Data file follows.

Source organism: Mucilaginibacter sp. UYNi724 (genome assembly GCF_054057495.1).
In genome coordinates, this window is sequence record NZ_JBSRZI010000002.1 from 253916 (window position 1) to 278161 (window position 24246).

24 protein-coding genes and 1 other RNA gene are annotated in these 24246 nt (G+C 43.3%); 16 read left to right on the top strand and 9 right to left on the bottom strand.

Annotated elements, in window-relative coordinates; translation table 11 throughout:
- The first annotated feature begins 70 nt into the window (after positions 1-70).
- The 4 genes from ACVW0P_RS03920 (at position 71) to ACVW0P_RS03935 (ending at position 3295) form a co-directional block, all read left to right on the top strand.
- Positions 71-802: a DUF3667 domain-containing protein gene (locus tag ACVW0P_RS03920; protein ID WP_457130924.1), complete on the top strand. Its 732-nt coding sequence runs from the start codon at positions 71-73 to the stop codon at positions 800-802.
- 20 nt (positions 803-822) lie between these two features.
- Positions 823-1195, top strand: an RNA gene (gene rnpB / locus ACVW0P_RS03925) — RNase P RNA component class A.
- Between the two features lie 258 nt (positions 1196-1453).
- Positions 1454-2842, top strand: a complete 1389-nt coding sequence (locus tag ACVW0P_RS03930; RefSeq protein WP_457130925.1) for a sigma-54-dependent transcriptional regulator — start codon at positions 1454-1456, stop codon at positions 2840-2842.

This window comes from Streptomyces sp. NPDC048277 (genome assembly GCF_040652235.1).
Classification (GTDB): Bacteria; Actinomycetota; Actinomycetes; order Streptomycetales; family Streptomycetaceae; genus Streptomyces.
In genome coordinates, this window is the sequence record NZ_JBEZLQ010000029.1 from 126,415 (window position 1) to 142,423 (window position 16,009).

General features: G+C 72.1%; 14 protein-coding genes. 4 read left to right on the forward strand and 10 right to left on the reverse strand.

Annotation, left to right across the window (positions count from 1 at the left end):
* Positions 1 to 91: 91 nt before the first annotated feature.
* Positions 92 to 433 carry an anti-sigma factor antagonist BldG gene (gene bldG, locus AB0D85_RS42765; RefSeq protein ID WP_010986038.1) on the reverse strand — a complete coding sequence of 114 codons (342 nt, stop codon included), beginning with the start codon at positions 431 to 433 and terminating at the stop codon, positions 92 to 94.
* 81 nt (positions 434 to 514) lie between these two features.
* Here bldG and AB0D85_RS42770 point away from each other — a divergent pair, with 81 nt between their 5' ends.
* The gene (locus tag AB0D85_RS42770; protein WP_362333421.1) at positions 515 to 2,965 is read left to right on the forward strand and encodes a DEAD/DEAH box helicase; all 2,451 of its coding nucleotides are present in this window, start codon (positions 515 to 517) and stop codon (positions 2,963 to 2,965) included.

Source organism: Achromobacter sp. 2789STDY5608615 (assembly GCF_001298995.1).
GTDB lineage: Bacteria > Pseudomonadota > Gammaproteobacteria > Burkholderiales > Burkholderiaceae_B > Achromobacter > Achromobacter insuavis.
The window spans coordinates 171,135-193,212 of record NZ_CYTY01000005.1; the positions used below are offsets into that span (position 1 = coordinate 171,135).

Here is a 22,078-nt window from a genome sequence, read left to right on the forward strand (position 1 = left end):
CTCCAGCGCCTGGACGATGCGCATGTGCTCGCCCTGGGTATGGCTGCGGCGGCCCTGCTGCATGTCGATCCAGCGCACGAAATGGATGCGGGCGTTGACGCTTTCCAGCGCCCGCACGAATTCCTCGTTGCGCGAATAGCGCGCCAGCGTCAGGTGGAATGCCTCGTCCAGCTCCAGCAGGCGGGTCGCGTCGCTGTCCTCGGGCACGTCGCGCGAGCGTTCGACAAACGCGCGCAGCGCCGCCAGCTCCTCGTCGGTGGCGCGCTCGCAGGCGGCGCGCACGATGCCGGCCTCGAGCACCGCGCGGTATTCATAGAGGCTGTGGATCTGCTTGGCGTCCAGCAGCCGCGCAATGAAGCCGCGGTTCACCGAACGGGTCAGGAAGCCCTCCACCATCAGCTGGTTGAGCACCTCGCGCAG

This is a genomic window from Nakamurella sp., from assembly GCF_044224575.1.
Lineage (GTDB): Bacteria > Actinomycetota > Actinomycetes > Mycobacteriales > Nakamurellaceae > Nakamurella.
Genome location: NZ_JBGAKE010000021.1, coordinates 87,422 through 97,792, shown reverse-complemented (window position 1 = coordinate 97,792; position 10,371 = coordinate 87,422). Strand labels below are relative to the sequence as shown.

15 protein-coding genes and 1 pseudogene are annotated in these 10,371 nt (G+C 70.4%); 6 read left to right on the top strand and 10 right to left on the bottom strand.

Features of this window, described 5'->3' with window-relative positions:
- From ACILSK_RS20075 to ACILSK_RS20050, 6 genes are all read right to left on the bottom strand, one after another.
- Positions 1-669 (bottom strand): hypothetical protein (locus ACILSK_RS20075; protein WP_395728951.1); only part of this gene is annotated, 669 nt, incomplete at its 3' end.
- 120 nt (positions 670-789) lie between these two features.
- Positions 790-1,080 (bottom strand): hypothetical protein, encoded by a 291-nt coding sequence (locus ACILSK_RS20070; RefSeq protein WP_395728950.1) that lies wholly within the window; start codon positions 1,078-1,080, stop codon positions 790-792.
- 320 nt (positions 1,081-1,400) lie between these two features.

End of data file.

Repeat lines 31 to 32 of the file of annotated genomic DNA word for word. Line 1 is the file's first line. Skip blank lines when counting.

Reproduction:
Features of this window, described 5'->3' with window-relative positions:
- From ACILSK_RS20075 to ACILSK_RS20050, 6 genes are all read right to left on the bottom strand, one after another.